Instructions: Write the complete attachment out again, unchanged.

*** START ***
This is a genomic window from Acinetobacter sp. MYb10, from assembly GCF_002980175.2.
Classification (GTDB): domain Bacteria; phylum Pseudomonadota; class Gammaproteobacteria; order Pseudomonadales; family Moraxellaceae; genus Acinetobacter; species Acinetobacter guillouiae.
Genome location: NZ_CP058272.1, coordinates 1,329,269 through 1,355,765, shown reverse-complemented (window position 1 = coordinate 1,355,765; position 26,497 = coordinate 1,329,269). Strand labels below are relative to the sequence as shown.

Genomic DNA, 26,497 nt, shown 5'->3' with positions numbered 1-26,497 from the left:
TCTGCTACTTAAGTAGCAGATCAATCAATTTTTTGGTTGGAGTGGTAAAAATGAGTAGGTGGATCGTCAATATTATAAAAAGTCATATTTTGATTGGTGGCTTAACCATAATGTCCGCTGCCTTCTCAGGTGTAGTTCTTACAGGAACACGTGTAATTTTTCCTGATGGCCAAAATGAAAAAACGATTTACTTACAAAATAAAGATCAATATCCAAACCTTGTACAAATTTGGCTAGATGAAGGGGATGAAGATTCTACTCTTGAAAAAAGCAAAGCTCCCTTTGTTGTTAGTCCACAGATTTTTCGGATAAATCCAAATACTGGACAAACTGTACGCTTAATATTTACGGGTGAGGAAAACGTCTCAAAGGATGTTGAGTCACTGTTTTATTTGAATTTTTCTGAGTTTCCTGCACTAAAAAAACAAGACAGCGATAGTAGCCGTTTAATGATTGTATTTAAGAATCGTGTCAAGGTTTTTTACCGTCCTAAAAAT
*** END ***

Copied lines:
This is a genomic window from Acinetobacter sp. MYb10, from assembly GCF_002980175.2.
Classification (GTDB): domain Bacteria; phylum Pseudomonadota; class Gammaproteobacteria; order Pseudomonadales; family Moraxellaceae; genus Acinetobacter; species Acinetobacter guillouiae.
Genome location: NZ_CP058272.1, coordinates 1,329,269 through 1,355,765, shown reverse-complemented (window position 1 = coordinate 1,355,765; position 26,497 = coordinate 1,329,269). Strand labels below are relative to the sequence as shown.

Genomic DNA, 26,497 nt, shown 5'->3' with positions numbered 1-26,497 from the left:
TCTGCTACTTAAGTAGCAGATCAATCAATTTTTTGGTTGGAGTGGTAAAAATGAGTAGGTGGATCGTCAATATTATAAAAAGTCATATTTTGATTGGTGGCTTAACCATAATGTCCGCTGCCTTCTCAGGTGTAGTTCTTACAGGAACACGTGTAATTTTTCCTGATGGCCAAAATGAAAAAACGATTTACTTACAAAATAAAGATCAATATCCAAACCTTGTACAAATTTGGCTAGATGAAGGGGATGAAGATTCTACTCTTGAAAAAAGCAAAGCTCCCTTTGTTGTTAGTCCACAGATTTTTCGGATAAATCCAAATACTGGACAAACTGTACGCTTAATATTTACGGGTGAGGAAAACGTCTCAAAGGATGTTGAGTCACTGTTTTATTTGAATTTTTCTGAGTTTCCTGCACTAAAAAAACAAGACAGCGATAGTAGCCGTTTAATGATTGTATTTAAGAATCGTGTCAAGGTTTTTTACCGTCCTAAAAAT